That something was a body of work that seemed, in 1984, like a rejection of DNA’s mayhem. With keyboardist Peter Scherer, Lindsay formed the Ambitious Lovers, who combined his atonal guitar with the practices of samba and modern pop. And the Ambitious Lovers made Lindsay feel comfortable enough to start singing, though not often, in his first tongue, Portuguese.
In 1995, Lindsay began making solo albums. Ryuichi Sakamoto asked him to record a bossa nova record for his new label, For Life. Arto could only be Arto, so O Corpo Sutil/The Subtle Body is not bossa nova, though Lindsay sang even more songs in Portuguese. A template was emerging: an electronic grid, a band fighting that grid, and Lindsay starring as a crooner with roots in Brazilian song. Gibbs was part of the team on O Corpo Sutil, and still is, though the list of participants have changed.
In our conversation, Lindsay mentions a query he got on Facebook about that team: someone asking how many Afro-Brazilians are featured on Cuidado Madame. When I relate this to Gibbs, he laughs. The atabaques — the tall, Afro-Brazilian hand drums used in Candomblé ceremonies — were recorded in Brazil, he explains. “But the production team is mostly African American. It’s the right question, though. You got trap beats on this album, the gospel Hammond organ, and Candomblé rhythms. That’s a lot of cross talk in terms of functions that could go awry. People need to be uncomfortable in this conversation. The question is who’s on your team, and do the people on your team have a voice. Appropriation is when you have the team but that team doesn’t have a voice, or when you deploy a culture and don’t listen to the culture.”
Recorded in both Rio and Brooklyn, Cuidado Madame was built around the Candomblé patterns of the atabaques, which the band played and wrote to in Brooklyn. The atabaques were sometimes subtracted, to avoid making what Lindsay called “some kind of fancy time signature record.” Polyrhythms with yay much poly.
Lindsay has been a sensualist from the start. When he sang, “Those flanks/this moment/your face is a fleck/I like the way your mouth flex,” in DNA’s “New Fast,” the physicality of singing was part of the point, meaning those words did not sound as they read, if they sounded like words at all. Critics used descriptors like “strangled” and “yowling” to describe Lindsay’s relationship to singing, which was fair enough. Lindsay sings clearly now, at least with a band. (When playing solo with guitar, voice, and software, strangling returns.) On Cuidado Madame’s first song, “Grain by Grain,” Lindsay’s concern is still the body. He parcels out the introduction of each phrase, making a flip book of the erotic: “I/I love my handwriting/I love my hand writing your name/on your belly/till you forget your name.”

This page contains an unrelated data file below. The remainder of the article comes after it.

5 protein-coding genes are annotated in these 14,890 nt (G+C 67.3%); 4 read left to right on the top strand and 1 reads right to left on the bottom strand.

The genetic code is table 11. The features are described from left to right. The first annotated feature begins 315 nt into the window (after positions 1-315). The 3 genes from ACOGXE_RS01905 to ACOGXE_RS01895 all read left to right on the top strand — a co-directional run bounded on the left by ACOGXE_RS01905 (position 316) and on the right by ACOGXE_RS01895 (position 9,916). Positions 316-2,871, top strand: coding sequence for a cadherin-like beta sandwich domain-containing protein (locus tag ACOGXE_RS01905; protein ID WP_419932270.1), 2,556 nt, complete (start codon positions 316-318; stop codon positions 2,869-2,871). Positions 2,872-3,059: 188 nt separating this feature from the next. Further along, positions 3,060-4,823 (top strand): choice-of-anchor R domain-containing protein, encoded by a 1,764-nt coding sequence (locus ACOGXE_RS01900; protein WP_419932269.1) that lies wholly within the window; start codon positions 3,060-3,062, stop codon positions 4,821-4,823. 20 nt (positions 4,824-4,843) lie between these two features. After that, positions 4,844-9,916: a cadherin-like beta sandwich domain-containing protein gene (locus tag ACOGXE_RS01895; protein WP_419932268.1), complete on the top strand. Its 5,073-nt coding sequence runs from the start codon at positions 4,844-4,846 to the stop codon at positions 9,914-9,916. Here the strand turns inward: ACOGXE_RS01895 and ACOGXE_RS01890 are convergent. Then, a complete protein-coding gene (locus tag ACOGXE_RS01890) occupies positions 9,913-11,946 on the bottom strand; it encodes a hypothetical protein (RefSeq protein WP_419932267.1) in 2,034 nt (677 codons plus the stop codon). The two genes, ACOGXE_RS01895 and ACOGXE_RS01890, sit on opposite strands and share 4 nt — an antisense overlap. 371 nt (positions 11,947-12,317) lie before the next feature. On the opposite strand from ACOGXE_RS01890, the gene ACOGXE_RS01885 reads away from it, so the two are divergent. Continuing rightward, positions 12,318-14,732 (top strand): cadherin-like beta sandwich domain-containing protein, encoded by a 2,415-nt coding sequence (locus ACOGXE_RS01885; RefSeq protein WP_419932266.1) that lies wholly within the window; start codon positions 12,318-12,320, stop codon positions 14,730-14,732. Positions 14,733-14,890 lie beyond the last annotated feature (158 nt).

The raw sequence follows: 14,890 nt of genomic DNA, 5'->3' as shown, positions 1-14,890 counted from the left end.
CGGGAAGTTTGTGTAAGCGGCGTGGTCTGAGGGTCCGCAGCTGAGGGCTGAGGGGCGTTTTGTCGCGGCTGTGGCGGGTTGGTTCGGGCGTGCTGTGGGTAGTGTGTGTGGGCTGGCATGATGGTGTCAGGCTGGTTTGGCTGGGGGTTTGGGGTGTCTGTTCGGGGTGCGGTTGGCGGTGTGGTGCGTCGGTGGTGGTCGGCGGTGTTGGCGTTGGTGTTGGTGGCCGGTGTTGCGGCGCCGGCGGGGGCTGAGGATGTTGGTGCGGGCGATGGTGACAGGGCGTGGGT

One of the densest songs on the album, “Unpair,” is loaded with all the fixings: atabaques recorded in Rio, Mike King leaning into his Hammond, a rattle of programmed drums, the foam of Lindsay’s guitar. Against this full complement of instruments, Lindsay’s lyric spins words taken from Emily Dickinson’s poem 861, “Split the Lark — and you’ll find the Music.” “Go on, split a lark/light up a nightingale/unmask mockingbirds/captives and their songs.” When he reprises Dickinson’s “scarlet experiment,” he adds his own translation: “Take steel to an owl.” It is Lindsay’s kind of math — rather than set Dickinson to music, he carries over two phrases and lets them multiply. In the same way he doesn’t play Brazilian music or noise music or pop, his lyrics aren’t failed poems or even successful poems. He’s been hiding in plain sight as a singer-songwriter all along.